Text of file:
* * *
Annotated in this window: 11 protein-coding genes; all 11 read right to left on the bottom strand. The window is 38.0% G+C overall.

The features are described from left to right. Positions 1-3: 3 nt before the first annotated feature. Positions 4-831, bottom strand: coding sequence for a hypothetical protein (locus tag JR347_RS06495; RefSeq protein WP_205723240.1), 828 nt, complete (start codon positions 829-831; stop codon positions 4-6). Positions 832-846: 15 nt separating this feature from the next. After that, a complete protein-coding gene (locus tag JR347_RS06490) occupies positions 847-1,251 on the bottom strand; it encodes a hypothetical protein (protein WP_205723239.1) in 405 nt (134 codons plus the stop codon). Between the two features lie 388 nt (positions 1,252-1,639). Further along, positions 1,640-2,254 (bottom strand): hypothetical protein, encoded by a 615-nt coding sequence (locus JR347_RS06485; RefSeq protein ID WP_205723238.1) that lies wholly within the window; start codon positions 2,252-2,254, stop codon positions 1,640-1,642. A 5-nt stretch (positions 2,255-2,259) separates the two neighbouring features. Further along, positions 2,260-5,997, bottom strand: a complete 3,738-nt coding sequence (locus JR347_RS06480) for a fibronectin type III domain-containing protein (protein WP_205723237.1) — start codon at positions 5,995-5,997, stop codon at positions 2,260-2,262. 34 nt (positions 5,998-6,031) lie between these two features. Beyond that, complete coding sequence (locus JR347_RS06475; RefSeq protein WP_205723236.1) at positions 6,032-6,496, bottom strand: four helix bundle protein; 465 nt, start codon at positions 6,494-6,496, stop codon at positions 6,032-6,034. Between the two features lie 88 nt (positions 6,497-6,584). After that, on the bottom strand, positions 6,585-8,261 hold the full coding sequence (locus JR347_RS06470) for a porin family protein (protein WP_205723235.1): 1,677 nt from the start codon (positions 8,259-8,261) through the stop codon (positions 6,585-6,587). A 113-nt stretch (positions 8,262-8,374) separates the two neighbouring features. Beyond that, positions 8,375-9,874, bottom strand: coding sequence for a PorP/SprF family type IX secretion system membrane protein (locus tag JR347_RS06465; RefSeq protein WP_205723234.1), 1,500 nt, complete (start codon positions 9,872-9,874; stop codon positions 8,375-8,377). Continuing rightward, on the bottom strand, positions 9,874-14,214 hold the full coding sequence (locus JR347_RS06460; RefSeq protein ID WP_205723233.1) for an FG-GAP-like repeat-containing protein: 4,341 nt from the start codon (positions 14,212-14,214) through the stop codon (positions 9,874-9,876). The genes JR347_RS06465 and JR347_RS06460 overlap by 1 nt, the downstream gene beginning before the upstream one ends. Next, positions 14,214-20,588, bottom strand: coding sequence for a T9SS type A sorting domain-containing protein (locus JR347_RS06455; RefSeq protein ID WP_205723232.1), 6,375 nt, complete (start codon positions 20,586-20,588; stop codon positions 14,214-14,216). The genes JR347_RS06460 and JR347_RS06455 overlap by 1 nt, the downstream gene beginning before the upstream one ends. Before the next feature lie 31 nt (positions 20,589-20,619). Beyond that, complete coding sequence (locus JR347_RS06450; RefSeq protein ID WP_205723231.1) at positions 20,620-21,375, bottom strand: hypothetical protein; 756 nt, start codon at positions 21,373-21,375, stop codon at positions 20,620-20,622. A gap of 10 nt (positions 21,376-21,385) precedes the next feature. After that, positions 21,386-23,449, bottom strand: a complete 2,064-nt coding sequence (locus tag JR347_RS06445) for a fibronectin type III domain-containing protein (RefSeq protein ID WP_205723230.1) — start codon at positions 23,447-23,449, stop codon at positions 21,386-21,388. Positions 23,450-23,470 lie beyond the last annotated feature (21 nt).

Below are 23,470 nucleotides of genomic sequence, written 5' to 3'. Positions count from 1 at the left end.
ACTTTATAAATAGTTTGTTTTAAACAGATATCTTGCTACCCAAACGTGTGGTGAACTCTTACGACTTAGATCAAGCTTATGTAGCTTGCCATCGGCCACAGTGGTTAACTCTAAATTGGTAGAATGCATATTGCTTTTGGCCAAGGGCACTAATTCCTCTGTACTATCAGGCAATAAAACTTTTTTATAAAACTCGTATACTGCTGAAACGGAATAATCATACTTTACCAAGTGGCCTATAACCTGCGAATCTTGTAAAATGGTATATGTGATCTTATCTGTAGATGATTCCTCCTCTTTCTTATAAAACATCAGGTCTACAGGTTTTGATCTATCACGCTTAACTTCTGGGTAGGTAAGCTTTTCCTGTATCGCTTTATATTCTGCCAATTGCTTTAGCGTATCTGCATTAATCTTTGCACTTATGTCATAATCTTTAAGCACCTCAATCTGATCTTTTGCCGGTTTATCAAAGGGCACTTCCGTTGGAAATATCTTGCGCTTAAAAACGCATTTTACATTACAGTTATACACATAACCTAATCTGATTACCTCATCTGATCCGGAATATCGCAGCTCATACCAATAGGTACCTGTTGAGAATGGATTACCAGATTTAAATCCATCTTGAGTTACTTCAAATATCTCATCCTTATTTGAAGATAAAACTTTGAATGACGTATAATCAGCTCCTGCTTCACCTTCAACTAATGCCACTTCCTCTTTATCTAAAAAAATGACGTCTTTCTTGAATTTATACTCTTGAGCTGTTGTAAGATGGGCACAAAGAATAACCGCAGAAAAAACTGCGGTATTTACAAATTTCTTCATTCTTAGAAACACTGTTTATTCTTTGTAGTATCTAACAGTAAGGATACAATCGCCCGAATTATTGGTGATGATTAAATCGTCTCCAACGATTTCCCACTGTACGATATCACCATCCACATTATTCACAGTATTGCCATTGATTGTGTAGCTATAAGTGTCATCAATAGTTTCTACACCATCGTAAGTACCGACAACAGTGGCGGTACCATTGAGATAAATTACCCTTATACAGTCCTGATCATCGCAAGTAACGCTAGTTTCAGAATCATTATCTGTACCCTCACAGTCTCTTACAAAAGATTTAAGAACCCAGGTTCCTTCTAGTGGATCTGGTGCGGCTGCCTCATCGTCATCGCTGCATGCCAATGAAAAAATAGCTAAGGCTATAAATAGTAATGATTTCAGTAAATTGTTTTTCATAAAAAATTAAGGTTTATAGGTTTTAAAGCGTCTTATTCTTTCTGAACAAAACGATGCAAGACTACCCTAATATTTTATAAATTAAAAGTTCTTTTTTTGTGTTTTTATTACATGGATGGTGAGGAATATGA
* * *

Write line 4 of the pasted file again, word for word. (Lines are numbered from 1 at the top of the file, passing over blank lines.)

ACTTTATAAATAGTTTGTTTTAAACAGATATCTTGCTACCCAAACGTGTGGTGAACTCTTACGACTTAGATCAAGCTTATGTAGCTTGCCATCGGCCACAGTGGTTAACTCTAAATTGGTAGAATGCATATTGCTTTTGGCCAAGGGCACTAATTCCTCTGTACTATCAGGCAATAAAACTTTTTTATAAAACTCGTATACTGCTGAAACGGAATAATCATACTTTACCAAGTGGCCTATAACCTGCGAATCTTGTAAAATGGTATATGTGATCTTATCTGTAGATGATTCCTCCTCTTTCTTATAAAACATCAGGTCTACAGGTTTTGATCTATCACGCTTAACTTCTGGGTAGGTAAGCTTTTCCTGTATCGCTTTATATTCTGCCAATTGCTTTAGCGTATCTGCATTAATCTTTGCACTTATGTCATAATCTTTAAGCACCTCAATCTGATCTTTTGCCGGTTTATCAAAGGGCACTTCCGTTGGAAATATCTTGCGCTTAAAAACGCATTTTACATTACAGTTATACACATAACCTAATCTGATTACCTCATCTGATCCGGAATATCGCAGCTCATACCAATAGGTACCTGTTGAGAATGGATTACCAGATTTAAATCCATCTTGAGTTACTTCAAATATCTCATCCTTATTTGAAGATAAAACTTTGAATGACGTATAATCAGCTCCTGCTTCACCTTCAACTAATGCCACTTCCTCTTTATCTAAAAAAATGACGTCTTTCTTGAATTTATACTCTTGAGCTGTTGTAAGATGGGCACAAAGAATAACCGCAGAAAAAACTGCGGTATTTACAAATTTCTTCATTCTTAGAAACACTGTTTATTCTTTGTAGTATCTAACAGTAAGGATACAATCGCCCGAATTATTGGTGATGATTAAATCGTCTCCAACGATTTCCCACTGTACGATATCACCATCCACATTATTCACAGTATTGCCATTGATTGTGTAGCTATAAGTGTCATCAATAGTTTCTACACCATCGTAAGTACCGACAACAGTGGCGGTACCATTGAGATAAATTACCCTTATACAGTCCTGATCATCGCAAGTAACGCTAGTTTCAGAATCATTATCTGTACCCTCACAGTCTCTTACAAAAGATTTAAGAACCCAGGTTCCTTCTAGTGGATCTGGTGCGGCTGCCTCATCGTCATCGCTGCATGCCAATGAAAAAATAGCTAAGGCTATAAATAGTAATGATTTCAGTAAATTGTTTTTCATAAAAAATTAAGGTTTATAGGTTTTAAAGCGTCTTATTCTTTCTGAACAAAACGATGCAAGACTACCCTAATATTTTATAAATTAAAAGTTCTTTTTTTGTGTTTTTATTACATGGATGGTGAGGAATATGA